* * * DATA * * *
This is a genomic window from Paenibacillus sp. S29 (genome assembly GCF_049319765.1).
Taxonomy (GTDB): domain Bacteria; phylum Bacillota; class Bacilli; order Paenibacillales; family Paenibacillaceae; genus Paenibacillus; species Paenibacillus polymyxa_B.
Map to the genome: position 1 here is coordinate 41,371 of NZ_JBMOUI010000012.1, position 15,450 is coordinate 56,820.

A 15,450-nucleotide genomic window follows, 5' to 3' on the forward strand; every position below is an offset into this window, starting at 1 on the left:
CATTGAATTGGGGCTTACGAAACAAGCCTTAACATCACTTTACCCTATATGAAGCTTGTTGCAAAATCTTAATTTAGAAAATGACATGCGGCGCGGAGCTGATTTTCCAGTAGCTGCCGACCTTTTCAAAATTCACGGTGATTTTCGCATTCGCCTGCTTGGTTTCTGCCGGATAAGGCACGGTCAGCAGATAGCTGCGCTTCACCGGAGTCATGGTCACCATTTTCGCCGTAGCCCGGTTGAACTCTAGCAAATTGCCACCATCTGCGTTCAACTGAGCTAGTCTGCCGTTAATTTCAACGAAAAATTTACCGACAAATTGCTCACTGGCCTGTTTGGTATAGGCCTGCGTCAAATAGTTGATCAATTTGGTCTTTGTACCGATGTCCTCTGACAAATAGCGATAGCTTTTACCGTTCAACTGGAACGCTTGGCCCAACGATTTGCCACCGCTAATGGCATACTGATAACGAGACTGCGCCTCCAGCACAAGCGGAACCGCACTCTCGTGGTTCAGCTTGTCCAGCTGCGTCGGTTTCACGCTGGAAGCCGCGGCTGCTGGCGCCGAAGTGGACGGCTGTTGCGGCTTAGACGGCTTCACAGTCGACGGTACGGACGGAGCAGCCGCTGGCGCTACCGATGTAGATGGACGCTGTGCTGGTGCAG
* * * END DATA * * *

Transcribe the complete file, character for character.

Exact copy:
This is a genomic window from Paenibacillus sp. S29 (genome assembly GCF_049319765.1).
Taxonomy (GTDB): domain Bacteria; phylum Bacillota; class Bacilli; order Paenibacillales; family Paenibacillaceae; genus Paenibacillus; species Paenibacillus polymyxa_B.
Map to the genome: position 1 here is coordinate 41,371 of NZ_JBMOUI010000012.1, position 15,450 is coordinate 56,820.

A 15,450-nucleotide genomic window follows, 5' to 3' on the forward strand; every position below is an offset into this window, starting at 1 on the left:
CATTGAATTGGGGCTTACGAAACAAGCCTTAACATCACTTTACCCTATATGAAGCTTGTTGCAAAATCTTAATTTAGAAAATGACATGCGGCGCGGAGCTGATTTTCCAGTAGCTGCCGACCTTTTCAAAATTCACGGTGATTTTCGCATTCGCCTGCTTGGTTTCTGCCGGATAAGGCACGGTCAGCAGATAGCTGCGCTTCACCGGAGTCATGGTCACCATTTTCGCCGTAGCCCGGTTGAACTCTAGCAAATTGCCACCATCTGCGTTCAACTGAGCTAGTCTGCCGTTAATTTCAACGAAAAATTTACCGACAAATTGCTCACTGGCCTGTTTGGTATAGGCCTGCGTCAAATAGTTGATCAATTTGGTCTTTGTACCGATGTCCTCTGACAAATAGCGATAGCTTTTACCGTTCAACTGGAACGCTTGGCCCAACGATTTGCCACCGCTAATGGCATACTGATAACGAGACTGCGCCTCCAGCACAAGCGGAACCGCACTCTCGTGGTTCAGCTTGTCCAGCTGCGTCGGTTTCACGCTGGAAGCCGCGGCTGCTGGCGCCGAAGTGGACGGCTGTTGCGGCTTAGACGGCTTCACAGTCGACGGTACGGACGGAGCAGCCGCTGGCGCTACCGATGTAGATGGACGCTGTGCTGGTGCAG